Glycoconjugate Journal

, Volume 36, Issue 5, pp 429–438 | Cite as

Detection and characterization of bacterial polysaccharides in drug-resistant enterococci

  • Liaqat AliEmail author
  • Hubert E. Blum
  • Türkân Sakιnç
Original Article


Enterococcus faecium (E. faecium) has emerged as one of today’s leading causes of health care-associated infections that is difficult to treat with the available antibiotics. These pathogens produce capsular polysaccharides on the cell surface which play a significant role in adhesion, virulence and evasion. Therefore, we aimed at the identification and characterization of bacterial polysaccharide antigens which are central for the development of vaccine-based prophylactic approaches. The crude cell wall-associated polysaccharides from E. faecium, its mutant and complemented strains were purified and analyzed by a primary antibody raised against lipoteichoic acid (LTA) and diheteroglycan (DHG). The resistant E. faecium strains presumably possess novel capsular polysaccharides that allow them to avoid the evasion from opsonic killing. The E. faecium U0317 strain was very well opsonized by anti-U0317 (~95%), an antibody against the whole bacterial cell. The deletion mutant showed a significantly increased susceptibility to opsonophagocytic killing (90–95%) against the penicillin binding protein (anti-PBP-5). By comparison, in a mouse urinary tract and rat endocarditis infection model, respectively, there were no significant differences in virulence. In this study we explored the biological role of the capsule of E. faecium. Our findings showed that the U0317 strain is not only sensitive to anti-LTA but also to antibodies against other enterococcal surface proteins. Our findings demonstrate that polysaccharides capsule mediated-resistance to opsonophagocytosis. We also found that the capsular polysaccharides do not play an important role in bacterial virulence in urinary tract and infective endocarditis in vivo models.


E. faecium Capsular polysaccharide Opsonophagocytosis Virulence 



Capsular polysaccharides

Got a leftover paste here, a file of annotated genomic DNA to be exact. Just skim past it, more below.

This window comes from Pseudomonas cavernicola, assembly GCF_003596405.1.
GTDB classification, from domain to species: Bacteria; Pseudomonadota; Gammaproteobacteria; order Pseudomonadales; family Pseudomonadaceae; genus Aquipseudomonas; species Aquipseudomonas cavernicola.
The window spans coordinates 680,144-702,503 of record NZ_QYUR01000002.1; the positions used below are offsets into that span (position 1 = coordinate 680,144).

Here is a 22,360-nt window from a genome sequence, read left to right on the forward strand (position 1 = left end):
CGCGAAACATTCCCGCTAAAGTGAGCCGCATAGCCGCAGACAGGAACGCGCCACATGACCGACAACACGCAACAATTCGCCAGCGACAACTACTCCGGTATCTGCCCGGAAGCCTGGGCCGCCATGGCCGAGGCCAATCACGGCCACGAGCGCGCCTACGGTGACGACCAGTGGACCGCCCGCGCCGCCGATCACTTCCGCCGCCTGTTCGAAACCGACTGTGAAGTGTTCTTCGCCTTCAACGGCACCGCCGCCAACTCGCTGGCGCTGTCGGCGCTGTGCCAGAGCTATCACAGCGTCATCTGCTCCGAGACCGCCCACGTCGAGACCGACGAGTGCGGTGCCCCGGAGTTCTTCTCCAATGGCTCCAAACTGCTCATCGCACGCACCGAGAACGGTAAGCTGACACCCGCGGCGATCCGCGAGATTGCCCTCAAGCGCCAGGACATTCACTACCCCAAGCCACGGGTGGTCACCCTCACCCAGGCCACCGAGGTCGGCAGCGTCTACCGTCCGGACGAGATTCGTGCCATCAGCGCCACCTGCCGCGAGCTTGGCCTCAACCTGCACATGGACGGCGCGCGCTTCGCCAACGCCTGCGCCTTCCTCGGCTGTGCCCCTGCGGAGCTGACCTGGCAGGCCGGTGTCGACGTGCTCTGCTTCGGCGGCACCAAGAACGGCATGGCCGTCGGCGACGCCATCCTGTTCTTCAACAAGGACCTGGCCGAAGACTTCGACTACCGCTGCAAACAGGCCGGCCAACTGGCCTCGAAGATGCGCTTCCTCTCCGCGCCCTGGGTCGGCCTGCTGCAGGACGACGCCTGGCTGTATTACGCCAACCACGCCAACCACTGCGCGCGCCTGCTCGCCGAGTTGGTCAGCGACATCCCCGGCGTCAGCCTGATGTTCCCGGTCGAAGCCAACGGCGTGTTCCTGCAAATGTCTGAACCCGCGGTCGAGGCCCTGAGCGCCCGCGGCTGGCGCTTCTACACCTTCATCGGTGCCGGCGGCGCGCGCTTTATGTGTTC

Colony-forming unit



E. faecium

Enterococcus faecium


Lipoteichoic Acid


Opsonophagocytic Assays


Penicillin Binding Protein-5


Urinary Tract Infection


Vancomycin-Resistant Enterococci





LA sincerely thanks the Deutscher Akademischer AustauschDienst (DAAD) for the award of a PhD fellowship and Dominique Wobser for help with the animal experiments.

Authors’ contributions

LA and TS conceived and designed the study. LA analyzed the data and drafted the manuscript. HEB critically reviewed the manuscript. All the authors studied and approved the final manuscript.


This work was supported by grants from the German Ministry of Science and Education (BMBF: UroGenOmics0315833C).

Compliance with ethical standards

Conflict of interest

The authors declare that they have no competing interests.

Ethical approval

All animal experiments were performed in compliance with the German animal protection law (TierSchG). The mice were housed and handled following good animal practice as defined by FELASA and the national animal welfare body GV-SOLAS. The animal welfare committees of the University of Freiburg (Regierungspräsidium Freiburg Az 35/9185.81/G-11/118 and Az 35/9185.81/G-12/070) approved all animal experiments.

Consent for publication

Not applicable.


  1. 1.
    Costerton, J.W., Irvin, R.T., Cheng, K.J.: The bacterial glycocalyx in nature and disease. Annu. Rev. Microbiol. 35, 299–324 (1981)CrossRefGoogle Scholar
  2. 2.
    Micoli, F., Costantino, P., Adamo, R.: Potential targets for next generation antimicrobial glycoconjugate vaccines. FEMS Microbiol. Rev. 42, 388–423 (2018)CrossRefGoogle Scholar
  3. 3.
    Whitfield, C., Valvano, M.A.: Biosynthesis and expression of cell-surface polysaccharides in gram-negative bacteria. Adv. Microb. Physiol. 35, 135–246 (1993)CrossRefGoogle Scholar
  4. 4.
    Boulnois, G.J., Roberts, I.S.: Genetics of capsular polysaccharide production in bacteria. Curr. Top. Microbiol. Immunol. 150, 1–18 (1990)Google Scholar
  5. 5.
    O’Riordan, K., Lee, J.C.: Staphylococcus aureus capsular polysaccharides. Clin. Microbiol. Rev. 17, 218–234 (2004)CrossRefGoogle Scholar
  6. 6.
    Kadioglu, A., Weiser, J.N., Paton, J.C., Andrew, P.W.: The role of Streptococcus pneumoniae virulence factors in host respiratory colonization and disease. Nat. Rev. Microbiol. 6, 288–301 (2008)CrossRefGoogle Scholar
  7. 7.
    Enterococci: From commensals to leading causes of drug resistant infection - PubMed - NCBI, (2014)Google Scholar
  8. 8.
    Thurlow, L.R., Thomas, V.C., Hancock, L.E.: Capsular polysaccharide production in Enterococcus faecalis and contribution of CpsF to capsule serospecificity. J. Bacteriol. 191, 6203–6210 (2009)CrossRefGoogle Scholar
  9. 9.
    McBride, S.M., Fischetti, V.A., Leblanc, D.J., Moellering, R.C., Gilmore, M.S.: Genetic diversity among Enterococcus faecalis. PLoS One. 2, e582 (2007)CrossRefGoogle Scholar
  10. 10.
    Thurlow, L.R., Thomas, V.C., Fleming, S.D., Hancock, L.E.: Enterococcus faecalis capsular polysaccharide serotypes C and D and their contributions to host innate immune evasion. Infect. Immun. 77, 5551–5557 (2009)CrossRefGoogle Scholar
  11. 11.
    Ali, L., Spiess, M., Wobser, D., Rodriguez, M., Blum, H.E., Sakιnç, T.: Identification and functional characterization of the putative polysaccharide biosynthesis protein (CapD) of Enterococcus faecium U0317. Infect. Genet. Evol. 37, 215–224 (2016)CrossRefGoogle Scholar
  12. 12.